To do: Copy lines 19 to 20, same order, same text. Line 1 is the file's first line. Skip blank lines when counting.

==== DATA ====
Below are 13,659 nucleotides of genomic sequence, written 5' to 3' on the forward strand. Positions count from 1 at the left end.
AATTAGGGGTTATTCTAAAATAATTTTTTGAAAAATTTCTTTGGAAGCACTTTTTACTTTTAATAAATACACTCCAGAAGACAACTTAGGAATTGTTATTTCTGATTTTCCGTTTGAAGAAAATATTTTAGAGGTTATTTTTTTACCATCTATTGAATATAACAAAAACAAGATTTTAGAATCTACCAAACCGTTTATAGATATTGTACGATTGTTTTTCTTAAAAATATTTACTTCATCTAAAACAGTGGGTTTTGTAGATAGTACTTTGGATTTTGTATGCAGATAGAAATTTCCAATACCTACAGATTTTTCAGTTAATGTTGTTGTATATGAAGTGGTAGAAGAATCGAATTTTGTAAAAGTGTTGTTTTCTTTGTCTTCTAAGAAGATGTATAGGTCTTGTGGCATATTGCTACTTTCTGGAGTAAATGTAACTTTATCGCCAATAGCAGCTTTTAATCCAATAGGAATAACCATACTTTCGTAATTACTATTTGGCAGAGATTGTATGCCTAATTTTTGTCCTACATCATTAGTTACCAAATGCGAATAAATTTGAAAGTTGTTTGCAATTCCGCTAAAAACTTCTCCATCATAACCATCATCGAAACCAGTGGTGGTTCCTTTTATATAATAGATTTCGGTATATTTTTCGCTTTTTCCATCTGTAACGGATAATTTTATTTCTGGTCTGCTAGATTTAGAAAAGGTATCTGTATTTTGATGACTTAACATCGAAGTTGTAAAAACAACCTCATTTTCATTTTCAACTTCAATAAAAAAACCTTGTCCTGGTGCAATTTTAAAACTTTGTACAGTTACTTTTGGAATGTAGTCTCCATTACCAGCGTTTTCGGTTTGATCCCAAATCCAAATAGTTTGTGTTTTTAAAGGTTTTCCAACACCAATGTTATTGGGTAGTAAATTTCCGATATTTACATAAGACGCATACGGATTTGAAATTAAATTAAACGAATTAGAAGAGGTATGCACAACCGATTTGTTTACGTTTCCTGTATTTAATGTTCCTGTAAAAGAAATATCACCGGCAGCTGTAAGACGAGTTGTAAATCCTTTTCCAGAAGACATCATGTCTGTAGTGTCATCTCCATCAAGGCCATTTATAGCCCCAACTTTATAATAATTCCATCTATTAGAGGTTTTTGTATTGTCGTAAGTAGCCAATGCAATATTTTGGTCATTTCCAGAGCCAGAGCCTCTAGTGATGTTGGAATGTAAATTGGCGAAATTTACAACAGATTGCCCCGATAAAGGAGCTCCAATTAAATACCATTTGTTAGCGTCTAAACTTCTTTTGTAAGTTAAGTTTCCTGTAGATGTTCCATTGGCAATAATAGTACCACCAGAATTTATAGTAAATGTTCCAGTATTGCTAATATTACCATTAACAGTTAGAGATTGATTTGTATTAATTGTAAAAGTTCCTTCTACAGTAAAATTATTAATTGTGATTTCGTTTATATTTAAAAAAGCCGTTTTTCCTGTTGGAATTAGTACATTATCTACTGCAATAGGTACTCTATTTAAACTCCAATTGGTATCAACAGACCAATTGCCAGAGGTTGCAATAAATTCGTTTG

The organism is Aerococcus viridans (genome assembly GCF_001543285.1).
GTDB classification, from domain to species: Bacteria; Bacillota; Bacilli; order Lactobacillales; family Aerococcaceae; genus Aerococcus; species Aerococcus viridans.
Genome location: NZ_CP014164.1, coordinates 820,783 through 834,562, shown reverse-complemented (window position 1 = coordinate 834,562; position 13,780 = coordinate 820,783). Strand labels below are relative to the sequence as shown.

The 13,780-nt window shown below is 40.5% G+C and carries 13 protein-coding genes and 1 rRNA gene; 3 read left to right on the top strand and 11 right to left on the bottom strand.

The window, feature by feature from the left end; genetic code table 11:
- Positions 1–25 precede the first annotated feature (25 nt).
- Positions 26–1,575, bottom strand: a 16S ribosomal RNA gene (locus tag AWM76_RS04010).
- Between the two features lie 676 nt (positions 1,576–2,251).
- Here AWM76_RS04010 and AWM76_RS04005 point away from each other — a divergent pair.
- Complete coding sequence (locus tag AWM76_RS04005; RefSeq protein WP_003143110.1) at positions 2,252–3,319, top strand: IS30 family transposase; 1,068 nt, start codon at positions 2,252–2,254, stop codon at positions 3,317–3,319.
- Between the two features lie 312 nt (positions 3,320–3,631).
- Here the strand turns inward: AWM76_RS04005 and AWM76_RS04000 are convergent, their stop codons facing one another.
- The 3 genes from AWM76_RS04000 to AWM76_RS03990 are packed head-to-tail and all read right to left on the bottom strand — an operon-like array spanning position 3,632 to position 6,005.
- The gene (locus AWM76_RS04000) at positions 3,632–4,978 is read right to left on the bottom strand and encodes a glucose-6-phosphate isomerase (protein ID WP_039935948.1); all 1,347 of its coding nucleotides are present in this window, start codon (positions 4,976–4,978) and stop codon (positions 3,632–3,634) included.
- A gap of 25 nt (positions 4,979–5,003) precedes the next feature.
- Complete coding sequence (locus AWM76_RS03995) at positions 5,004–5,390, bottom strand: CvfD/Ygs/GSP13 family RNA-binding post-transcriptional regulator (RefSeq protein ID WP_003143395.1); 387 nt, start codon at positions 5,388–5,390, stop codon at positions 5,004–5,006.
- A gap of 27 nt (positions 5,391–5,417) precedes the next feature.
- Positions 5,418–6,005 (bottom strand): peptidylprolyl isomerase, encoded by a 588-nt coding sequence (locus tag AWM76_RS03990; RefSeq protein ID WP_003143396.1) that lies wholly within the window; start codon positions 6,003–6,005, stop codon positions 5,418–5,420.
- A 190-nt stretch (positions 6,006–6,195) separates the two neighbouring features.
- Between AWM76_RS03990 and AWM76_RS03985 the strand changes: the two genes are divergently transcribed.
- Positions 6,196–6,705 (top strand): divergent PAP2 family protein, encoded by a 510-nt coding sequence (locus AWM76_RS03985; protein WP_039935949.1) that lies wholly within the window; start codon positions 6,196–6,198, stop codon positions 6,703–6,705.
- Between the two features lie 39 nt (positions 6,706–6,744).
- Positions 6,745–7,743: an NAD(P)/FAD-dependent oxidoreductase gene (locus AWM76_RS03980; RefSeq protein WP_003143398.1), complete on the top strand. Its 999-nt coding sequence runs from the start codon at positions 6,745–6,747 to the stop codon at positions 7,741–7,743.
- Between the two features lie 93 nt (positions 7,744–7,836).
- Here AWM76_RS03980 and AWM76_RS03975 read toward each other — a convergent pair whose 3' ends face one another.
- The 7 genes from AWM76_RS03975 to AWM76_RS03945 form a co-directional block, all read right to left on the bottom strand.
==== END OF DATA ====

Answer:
- A gap of 27 nt (positions 5,391–5,417) precedes the next feature.
- Positions 5,418–6,005 (bottom strand): peptidylprolyl isomerase, encoded by a 588-nt coding sequence (locus tag AWM76_RS03990; RefSeq protein ID WP_003143396.1) that lies wholly within the window; start codon positions 6,003–6,005, stop codon positions 5,418–5,420.